In September, I sat with women who shake the atmosphere when they enter a room. I listened as one of them said that our generation knows how to share our stories. What we lack? The doing.

"Our generation knows how to get things done to a fault," she said. "Your generation may need to take a page from us in learning how to follow through..."

And while there may be an element of Truth to what she said, I think really what we need to learn is how to witness. And not the evangelical hype of Romans Road. I'm talking about the looking-in-the-eye listening while a sister shares her story.


We were the first witnesses you know. Our sisters saw Him outside of the tomb and didn't run in fear or find a way to platform their revelation. They listened. They saw. And then they turned and spoke of what they experienced, repeating His words to anyone who would listen.


On Friday, I entered another room of women. To say I struggled with identity is an understatement. I was running away when a friend caught me by the arm and wrapped me in a hug. 

"I've been watching you." She said. "And I wanted to send an email but decided to just wait and tell you in person..." 

And then she spoke into me—claiming her place as a witness to my life and what God's been building. I felt seen, and took my place at the table with the shaky confidence of one who's unfolding has just been repeated back to her.

And Saturday, when I woke with the hazy memory of my awkward fumbling the day before, a whisper cut through to the core of me. 

"Claim yourself." She said. 

And so I did. 


In January, Story Sessions held a twitter party. We spoke of women and creativity and how we can build each other up instead of create competition and jealousy between us. 

"Champion. Don't compete." One of the newest members stated. We latched on to her phrase. It was one of the most retweeted comments of the evening. 

Champion. Don't compete.

Witness the unfolding—don't be so quick to find the loophole in which you can catapult yourself onto the stage with them.


Over the past few months I've been practicing more of lectio divina. And what this teaches me is to sit and wait and listen for the whispers of God.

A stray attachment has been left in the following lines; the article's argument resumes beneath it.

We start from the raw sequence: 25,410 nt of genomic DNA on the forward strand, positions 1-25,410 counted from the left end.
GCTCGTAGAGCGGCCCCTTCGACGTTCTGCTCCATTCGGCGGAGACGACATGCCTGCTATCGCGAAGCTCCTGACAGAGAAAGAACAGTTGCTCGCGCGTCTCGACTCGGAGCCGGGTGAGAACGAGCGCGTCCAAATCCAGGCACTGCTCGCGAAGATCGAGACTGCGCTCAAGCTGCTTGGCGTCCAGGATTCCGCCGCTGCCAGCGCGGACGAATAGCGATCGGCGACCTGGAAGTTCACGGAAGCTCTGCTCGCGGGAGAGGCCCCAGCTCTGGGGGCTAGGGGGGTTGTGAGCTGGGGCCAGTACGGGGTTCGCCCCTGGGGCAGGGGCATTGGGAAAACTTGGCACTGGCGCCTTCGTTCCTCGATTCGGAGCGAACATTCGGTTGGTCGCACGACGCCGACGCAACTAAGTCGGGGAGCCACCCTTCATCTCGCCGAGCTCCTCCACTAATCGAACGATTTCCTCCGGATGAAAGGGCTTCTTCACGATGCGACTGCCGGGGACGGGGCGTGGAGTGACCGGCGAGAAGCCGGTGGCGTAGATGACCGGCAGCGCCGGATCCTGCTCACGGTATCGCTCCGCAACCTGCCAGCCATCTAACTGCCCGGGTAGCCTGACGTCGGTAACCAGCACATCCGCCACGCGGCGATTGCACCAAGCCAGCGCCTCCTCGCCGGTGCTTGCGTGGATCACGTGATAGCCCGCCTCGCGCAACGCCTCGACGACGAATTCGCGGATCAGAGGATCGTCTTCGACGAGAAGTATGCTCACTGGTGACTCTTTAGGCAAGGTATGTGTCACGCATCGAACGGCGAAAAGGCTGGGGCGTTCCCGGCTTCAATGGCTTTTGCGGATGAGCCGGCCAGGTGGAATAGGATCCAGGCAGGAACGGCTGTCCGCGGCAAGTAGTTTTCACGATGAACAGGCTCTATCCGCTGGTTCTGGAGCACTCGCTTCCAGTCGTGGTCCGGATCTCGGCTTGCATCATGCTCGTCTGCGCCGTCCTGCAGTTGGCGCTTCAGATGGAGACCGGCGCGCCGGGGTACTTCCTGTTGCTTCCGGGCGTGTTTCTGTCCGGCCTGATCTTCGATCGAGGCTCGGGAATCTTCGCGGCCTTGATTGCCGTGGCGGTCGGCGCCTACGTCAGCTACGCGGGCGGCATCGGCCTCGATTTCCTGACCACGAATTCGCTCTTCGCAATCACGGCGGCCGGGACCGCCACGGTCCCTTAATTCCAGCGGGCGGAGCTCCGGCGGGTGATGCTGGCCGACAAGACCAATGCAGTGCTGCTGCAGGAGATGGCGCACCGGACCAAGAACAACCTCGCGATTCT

What do you have for me here? I ask. 

And He answers. 

In the Spirit language only Him and I know, He whispers things in my heart and it's up to me to follow through—to pay attention. 

But often times I don't like to listen. I fight the Truth or the challenge or the offering of love or the surprise because that's too scary or no one's told me that before or that's totally opposite to where I thought I was going...

But He's gentle, and keeps whispering, witnessing my own struggle and repeating back to me the Story He's created for me.


When we all try to play the same note, it sounds like a dirge. But if we take to what we know we do best—what sits at the crux of who we are at Spirit and heart—that's when the harmony kicks in, when our dirge turns into a freedom song.

And so I wonder what would happen if we quit comparing. I wonder if we began listening for those whispers—or if we took the chance to ask what's next. I wonder how we can grab the arm of another woman near us and celebrate her for who she is and what He's doing through her instead of comparing how many book sales or blog post shares or babies mama'd or pounds lost or whatever brushes against your deepest wound. 

Maybe we'd be less likely to burn those at the stake who think differently. Maybe we'd take a risk and ask other women—women who maybe even haven't ever known a stage before—to speak. Maybe we'd lift our eyes and see those around us who need community. 

Maybe we'd look them in the eye and speak into them what we see: a gifted woman waiting for someone to witness her unfolding.

Posted on February 11, 2014 and filed under the {true} and the questions.